Reading Time: 6 minutes

Who Will Succeed?

In 2002 Verne Harnish held the 10 year reunion for the Birthing of Giants (BOG) program, the genesis of the “Mastering the Rockefeller Habits” material. During the Q and A session one of the participants asked him a key question.

“Hey Verne, you’ve seen so many entrepreneurs succeed and so many fail. Have you noticed anything specific about the difference with those who made it to greatness?”

Verne thought for a moment and answered, “There are two qualities I have noticed in those who get where they want to go.  While intelligence, passion, and discipline are all useful qualities, success belongs to those who have these two attributes – an insatiable need to learn and an unquenchable penchant for action.

Those that win, he went on to share, are constantly exploring for better ways of doing things and ways to improve. Once they identify a new and better way forward, they don’t sit back and let others pass them by. They use their tools and resources to attack issues and make things happen.

While I agree with Verne on the two key qualities he spoke to over a decade ago, there’s one other crucial factor that I would add to the mix – one that’s “inescapable” but will bring a leader to greatness: the readiness and ability to have a difficult conversation.

Over the last two decades as I’ve coached, advised and closely watched CEO’s and Executives from start-up to $250 million companies grow their businesses, one thing is clear.

Time and again leaders don’t or won’t have the difficult conversations or make the hard decisions that building a successful and sustainable business requires. Here are just some examples with which you may be familiar…

  • Firing an employee, a vendor, a partner after months (sometimes years) of trying to “make it work”.
  • Admitting that you were wrong and made a bad call or didn’t live up to your role as a leader to your management team.
  • Confronting a performance problem with an employee who you’ve known forever and at one point was an invaluable part of your business but isn’t working anymore as effectively as they once did.
  • Deciding to cut an underperforming part of a business because it’s not profitable and never will be and letting go a third of your work force as a result.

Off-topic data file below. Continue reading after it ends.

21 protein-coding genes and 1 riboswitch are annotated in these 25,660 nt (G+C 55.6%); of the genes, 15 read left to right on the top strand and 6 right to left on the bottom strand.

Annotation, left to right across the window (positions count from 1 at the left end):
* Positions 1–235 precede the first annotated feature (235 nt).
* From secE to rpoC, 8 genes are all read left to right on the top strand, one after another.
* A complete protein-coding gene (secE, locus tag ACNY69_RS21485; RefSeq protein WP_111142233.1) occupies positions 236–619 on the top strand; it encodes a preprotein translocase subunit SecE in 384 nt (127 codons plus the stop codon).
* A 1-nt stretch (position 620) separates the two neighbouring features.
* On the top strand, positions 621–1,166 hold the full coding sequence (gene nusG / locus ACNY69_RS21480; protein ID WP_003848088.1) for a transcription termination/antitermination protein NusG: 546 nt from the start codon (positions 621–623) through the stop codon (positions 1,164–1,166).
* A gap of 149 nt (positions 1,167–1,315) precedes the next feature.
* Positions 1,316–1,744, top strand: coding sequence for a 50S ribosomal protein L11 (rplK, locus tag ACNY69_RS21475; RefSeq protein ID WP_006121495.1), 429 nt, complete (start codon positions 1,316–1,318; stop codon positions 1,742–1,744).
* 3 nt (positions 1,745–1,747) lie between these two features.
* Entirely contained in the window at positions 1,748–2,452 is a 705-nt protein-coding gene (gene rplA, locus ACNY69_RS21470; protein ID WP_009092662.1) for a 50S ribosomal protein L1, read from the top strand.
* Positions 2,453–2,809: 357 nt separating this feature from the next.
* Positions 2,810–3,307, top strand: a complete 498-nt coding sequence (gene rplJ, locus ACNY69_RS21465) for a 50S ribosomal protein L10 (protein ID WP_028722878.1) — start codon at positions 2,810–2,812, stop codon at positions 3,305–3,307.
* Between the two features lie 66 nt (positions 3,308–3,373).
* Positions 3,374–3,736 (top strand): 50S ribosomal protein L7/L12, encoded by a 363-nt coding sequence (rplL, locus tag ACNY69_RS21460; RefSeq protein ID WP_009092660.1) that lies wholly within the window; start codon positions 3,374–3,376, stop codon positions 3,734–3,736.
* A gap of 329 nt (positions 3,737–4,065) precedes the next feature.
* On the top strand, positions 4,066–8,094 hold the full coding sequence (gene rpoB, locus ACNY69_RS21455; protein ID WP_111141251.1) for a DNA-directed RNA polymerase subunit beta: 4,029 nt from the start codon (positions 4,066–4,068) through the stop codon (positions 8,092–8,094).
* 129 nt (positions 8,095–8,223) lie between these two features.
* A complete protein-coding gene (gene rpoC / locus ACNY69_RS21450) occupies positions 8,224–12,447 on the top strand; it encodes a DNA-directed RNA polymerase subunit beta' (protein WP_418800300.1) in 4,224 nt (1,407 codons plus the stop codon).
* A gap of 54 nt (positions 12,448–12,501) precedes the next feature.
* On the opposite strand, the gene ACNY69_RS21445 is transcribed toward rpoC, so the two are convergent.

All of the above are just a sample of the conversations and decisions that I’ve seen CEO’s and executives struggle with over the years. I’m sure you’ve had your share too.

But just like bread won’t rise without the right leavening, you won’t succeed in business without this critical ingredient.  To find out more about why these conversations are so challenging to have, check out this oldie but goodie from Fortune magazine (thanks to Joe Hawke from Hawke Aerospace for sharing this with me) – and read below for my 5 key “takeaways” for how you can step up to the “Crucial Conversation” plate and be a more effective leader!

1)     Be Aware – As human beings we’re wired to avoid pain.  As the Fortune article says, the field of neuroscience has done a lot to increase our understanding of why we do things the way we do.  And one of the key contributors to our behaviors is the Pain Avoidance Model which is governed by the amygdala – whose job is to assess threats.  Awareness of this very human tendency to see many situations as threatening – even ones that only have emotional pain attached to them – has supported our evolution but it can lead to some very bad decision making.

2)     Get Perspective – When we’re flooded with emotional pain – whether it’s fear of losing control, making a mistake, having to deliver bad news, we need to take a step back from the situation and allow time for our rational minds to process it.  When you’re in the thros of the amygdala (“in the grip” psychiatrists say) you can’t access the pre-frontal or logical part of the brain.  That’s the part that will help you to deal with the pain and work to a resolution.

3)     Talk it Out– Talking actually helps dis-engage the amygdala, which is non-verbal.  This is what a good business coach will help you to do but you can also reach out to a more objective listener (certainly not someone in the business) – a friend, colleague, or even a significant other.  My husband is brilliant when it comes to helping me work through one of these conversations or situations.  I talk.  He listens. And helps to work through the emotions to get to the root of what’s upsetting me and what I need to say or do.  Find the right partner though.  One who won’t let you off the hook and will follow up with you so that you have the conversation or make the decision. A “noodge” can be a great motivator to do “the deed”.

4)     Write it down – Once you’ve worked through the emotions, or as you’re talking it out, write down what you need to say or do.  Always start with your positive intent so that people don’t feel attacked.   Make sure that you frame the conversation with an end in mind and say it up front.  (The book, “Crucial Conversations” outlines some very effective methods for doing this.) And don’t be afraid to bring your notes with you to the meeting.  It makes you more human.

5)     Just DO it – As the saying goes.  But put a timeline on it and put it in your schedule.  Find a quiet space where you won’t be interrupted and at all possible, have the conversation face to face.

And if you’d like more info, give us a call or consider signing up for our upcoming One Day planning session on January 18th. We’d love to see you there to help you have a successful 2015!



[1] Thanks to Kevin Daum for sharing this story with me.



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